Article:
Over-the-wing passenger boarding bridges for servicing aircraft doorways located above or behind the wing are known in the art (U.S. Pat. No. 6,496,996, DE 10046010, WO 0009395, U.S. Pat. Nos. 3,538,529, 3,722,017). Each prior art solution provides a tunnel section that is supported in a cantilever-like fashion by an overhead support system, such that the tunnel section is positionable over the wing of the aircraft for engaging a rear doorway that is located behind the wing. To this end, the tunnel section typically includes at least a telescopic portion including a cab mounted at an outboard end thereof, the cab for being aligned with the rear doorway. Unfortunately, the length of the tunnel section that must be supported often is considerable, especially for bridges that are designed to engage a rear doorway of a larger aircraft or of a “stretch” model of some smaller types of aircraft. Of course, an overhead adjustable support system must be capable not only of supporting the entire weight of the tunnel section, but also the weight of passengers moving through the tunnel section, the weight of service equipment mounted to the tunnel section, and the weight of snow and ice accumulated on external surfaces of the tunnel section. Furthermore, the overhead adjustable support system must maintain the tunnel section approximately stationary during use, so as to avoid jostling passengers or allowing the tunnel section to collide with a surface of the aircraft. Further still, the overhead adjustable support system must be capable of moving precisely the tunnel section to a desired stopping position when the tunnel section is being aligned with the rear doorway of the aircraft.

In U.S. Pat. No. 6,496,996, issued to Worpenberg and Scharf on Dec. 24, 2002, an overhead adjustable support system is provided including a frame which surrounds the tunnel section and which is pivotably mounted to a massive post that is permanently secured to the apron. An extension arm is rigidly or moveably fastened to the frame, and the telescoping tunnel elements of the tunnel section are suspended in a height-adjustable manner from the extension arm. It is a limitation of the system that is disclosed in U.S. Pat. No. 6,496,996 that the extension arm requires a massive counterweight, which could at times be positioned above portions of the passenger boarding bridge, as well as massive lift cylinders in order to support the tunnel section in the height adjustable manner. Accordingly, the system is expensive to implement, provides limited flexibility and requires construction of permanent support structures on the apron surface for supporting the frame.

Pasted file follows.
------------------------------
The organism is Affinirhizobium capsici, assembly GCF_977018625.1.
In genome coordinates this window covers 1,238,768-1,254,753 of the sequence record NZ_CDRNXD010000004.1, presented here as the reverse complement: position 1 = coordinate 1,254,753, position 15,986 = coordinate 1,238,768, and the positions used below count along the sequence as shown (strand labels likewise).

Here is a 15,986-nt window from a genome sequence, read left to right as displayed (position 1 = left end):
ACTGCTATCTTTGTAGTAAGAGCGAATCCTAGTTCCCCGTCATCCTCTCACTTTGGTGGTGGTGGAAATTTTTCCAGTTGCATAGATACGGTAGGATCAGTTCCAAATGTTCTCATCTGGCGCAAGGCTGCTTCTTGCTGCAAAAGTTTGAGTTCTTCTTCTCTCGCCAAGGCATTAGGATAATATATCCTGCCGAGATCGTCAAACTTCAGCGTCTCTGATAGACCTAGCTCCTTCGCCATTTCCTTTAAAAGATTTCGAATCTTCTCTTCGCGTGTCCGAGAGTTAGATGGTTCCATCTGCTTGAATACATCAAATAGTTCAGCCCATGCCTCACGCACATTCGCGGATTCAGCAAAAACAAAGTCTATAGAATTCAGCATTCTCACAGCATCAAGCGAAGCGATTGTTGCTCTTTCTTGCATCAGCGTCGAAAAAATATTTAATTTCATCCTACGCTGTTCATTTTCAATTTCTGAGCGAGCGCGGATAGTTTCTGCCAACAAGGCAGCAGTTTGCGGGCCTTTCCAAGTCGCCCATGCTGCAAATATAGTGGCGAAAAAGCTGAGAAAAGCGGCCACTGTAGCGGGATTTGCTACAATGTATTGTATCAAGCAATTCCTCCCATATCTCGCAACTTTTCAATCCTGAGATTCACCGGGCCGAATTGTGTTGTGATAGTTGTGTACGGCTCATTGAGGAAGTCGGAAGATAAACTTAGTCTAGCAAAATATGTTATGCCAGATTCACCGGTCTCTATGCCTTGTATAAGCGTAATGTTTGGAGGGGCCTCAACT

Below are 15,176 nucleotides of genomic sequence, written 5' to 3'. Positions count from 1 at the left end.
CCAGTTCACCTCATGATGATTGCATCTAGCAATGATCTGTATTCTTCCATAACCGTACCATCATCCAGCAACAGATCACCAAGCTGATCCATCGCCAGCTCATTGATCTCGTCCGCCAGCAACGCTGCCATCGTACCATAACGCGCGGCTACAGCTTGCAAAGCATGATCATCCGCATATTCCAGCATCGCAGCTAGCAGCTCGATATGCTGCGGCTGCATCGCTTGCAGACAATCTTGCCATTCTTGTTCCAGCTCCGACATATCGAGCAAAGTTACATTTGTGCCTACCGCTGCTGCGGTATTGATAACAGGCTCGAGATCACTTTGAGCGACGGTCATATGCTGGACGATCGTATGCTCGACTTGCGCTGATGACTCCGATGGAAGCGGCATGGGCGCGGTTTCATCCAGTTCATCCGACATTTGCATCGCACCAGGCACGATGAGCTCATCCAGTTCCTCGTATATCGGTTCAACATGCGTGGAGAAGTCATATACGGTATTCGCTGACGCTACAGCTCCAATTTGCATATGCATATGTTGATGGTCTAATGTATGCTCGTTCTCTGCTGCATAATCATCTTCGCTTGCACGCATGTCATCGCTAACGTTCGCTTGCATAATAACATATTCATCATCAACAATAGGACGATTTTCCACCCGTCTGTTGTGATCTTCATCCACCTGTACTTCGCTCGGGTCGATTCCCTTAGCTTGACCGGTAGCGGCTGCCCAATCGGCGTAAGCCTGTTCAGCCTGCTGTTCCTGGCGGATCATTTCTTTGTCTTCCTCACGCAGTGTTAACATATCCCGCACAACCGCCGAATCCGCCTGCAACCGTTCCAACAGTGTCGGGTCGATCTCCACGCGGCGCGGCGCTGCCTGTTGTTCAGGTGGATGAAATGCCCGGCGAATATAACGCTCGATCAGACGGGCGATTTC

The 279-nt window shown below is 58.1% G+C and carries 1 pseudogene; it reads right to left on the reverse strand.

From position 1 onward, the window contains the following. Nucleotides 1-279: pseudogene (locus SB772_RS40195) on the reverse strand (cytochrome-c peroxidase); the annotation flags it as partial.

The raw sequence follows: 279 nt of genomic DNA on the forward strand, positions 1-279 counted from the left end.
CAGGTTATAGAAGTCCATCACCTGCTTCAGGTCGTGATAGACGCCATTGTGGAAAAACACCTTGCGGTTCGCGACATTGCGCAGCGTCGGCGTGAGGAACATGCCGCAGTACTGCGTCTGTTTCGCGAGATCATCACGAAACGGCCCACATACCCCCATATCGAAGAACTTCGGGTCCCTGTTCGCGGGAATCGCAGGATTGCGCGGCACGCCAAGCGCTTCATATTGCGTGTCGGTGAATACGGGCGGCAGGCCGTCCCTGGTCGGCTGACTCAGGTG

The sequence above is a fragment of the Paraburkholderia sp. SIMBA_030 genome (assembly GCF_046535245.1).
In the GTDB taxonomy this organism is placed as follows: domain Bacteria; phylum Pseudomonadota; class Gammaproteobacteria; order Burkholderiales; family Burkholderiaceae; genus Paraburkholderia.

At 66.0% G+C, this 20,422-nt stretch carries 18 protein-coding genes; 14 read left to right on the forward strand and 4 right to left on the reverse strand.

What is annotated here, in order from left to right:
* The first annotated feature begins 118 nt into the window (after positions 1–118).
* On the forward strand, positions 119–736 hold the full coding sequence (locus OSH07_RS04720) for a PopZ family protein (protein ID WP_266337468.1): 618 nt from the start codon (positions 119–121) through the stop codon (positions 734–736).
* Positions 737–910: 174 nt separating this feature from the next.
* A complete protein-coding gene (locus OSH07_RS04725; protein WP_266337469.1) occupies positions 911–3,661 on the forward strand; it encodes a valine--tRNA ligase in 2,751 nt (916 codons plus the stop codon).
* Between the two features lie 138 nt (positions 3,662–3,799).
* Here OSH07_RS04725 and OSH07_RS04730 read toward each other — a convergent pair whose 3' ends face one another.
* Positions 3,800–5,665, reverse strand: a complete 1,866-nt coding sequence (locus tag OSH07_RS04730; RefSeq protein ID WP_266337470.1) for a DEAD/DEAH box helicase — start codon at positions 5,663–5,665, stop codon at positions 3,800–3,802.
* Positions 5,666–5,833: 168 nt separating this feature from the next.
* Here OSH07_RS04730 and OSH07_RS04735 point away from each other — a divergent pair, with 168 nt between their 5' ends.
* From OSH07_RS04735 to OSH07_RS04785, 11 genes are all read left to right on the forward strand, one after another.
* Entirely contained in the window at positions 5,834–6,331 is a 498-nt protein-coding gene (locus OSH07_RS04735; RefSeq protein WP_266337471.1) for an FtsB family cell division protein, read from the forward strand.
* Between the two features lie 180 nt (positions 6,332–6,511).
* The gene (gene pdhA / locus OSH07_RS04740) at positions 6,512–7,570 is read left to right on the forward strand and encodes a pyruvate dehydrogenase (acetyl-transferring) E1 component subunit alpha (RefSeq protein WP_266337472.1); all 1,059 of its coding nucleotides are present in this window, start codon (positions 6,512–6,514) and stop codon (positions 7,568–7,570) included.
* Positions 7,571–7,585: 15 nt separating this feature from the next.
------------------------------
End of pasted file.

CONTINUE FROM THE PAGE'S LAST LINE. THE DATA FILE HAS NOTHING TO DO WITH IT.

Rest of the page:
In DE 10046010, disclosed is an over-the-wing bridge including a telescoping tunnel section that is pivotally mounted to an outboard end of a radial bridge. An overhead adjustable support system is provided including an elaborate assembly of support rods, which is disposed both above and below portions of the telescoping tunnel section and the radial bridge, for supporting the telescoping tunnel section in a height adjustable manner. To this end, lift columns are provided for adjusting the level of the telescoping tunnel section relative to that of the radial bridge. In fact, the support system for the telescoping tunnel section appears to be an extension of a main elevating member of the radial bridge. The system described in DE 10046010 not only is awkward and expensive, but also appears to support only limited vertical adjustment of the outboard end of the telescoping tunnel section. Furthermore, horizontal adjustment of the outboard end of the telescoping tunnel section appears to be severely limited as a result of some of the support rods extending between the main elevating member of the radial bridge.

In WO 0009395, an overhead adjustable support system is provided in the form of a massive, horizontally pivotal extension arm which is mounted on a support. An opposite end of the extension arm carries a counterweight, which could at times be positioned above portions of the passenger boarding bridge. Unfortunately, the sheer size of the extension arm necessitates the construction of an equally massive support, including plural support posts surrounding the passenger boarding bridge and permanently secured to the apron. Accordingly, the system that is disclosed in WO0009395 is both expensive and awkward.